While six words per minute might not sound that impressive, a device implanted in the brain of two paralysed people allows them to move computer cursors with "unprecedented accuracy and speed." The system, called BrainGate2, is connected to the area of the brain responsible for hand movement. The user "imagines moving their hand," the electrical activity is picked up and converted into an external command.
But what about the typing, you ask? For that task, the participants used the same imagined finger movement to pick out letters in a text-entering program called Dasher. With this interface, once the user selects a letter, the program predicts which letters are likely to come next and makes them easier to select, speeding up the construction of words.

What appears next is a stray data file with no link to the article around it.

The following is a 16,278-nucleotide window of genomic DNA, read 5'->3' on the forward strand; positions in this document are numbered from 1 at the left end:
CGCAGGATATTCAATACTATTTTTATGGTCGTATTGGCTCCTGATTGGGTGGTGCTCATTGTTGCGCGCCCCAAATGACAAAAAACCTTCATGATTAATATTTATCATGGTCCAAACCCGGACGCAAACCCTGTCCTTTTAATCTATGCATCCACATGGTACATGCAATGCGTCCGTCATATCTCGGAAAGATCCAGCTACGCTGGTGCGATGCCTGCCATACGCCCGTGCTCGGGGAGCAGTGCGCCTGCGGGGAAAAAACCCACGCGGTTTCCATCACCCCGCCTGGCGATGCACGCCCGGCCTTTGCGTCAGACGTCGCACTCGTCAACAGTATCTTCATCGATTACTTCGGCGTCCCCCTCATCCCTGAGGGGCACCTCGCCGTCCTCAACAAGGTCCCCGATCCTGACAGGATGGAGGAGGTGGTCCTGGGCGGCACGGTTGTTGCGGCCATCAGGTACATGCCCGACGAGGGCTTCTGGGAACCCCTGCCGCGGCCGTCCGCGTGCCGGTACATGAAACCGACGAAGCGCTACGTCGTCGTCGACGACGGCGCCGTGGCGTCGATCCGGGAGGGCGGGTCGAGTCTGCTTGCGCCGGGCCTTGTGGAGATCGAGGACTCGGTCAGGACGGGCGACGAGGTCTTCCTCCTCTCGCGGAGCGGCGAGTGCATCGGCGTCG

One of the participants typed 115 words in 19 minutes, or about 6 words per minute. That user had previous experience with the Dasher interface using a different control method, but it’s still a pretty impressive result. While this participant is still able to talk naturally, such a communication method could benefit people who have lost the ability to control their mouth muscles, such as people with more advanced ALS or “locked-in” patients.
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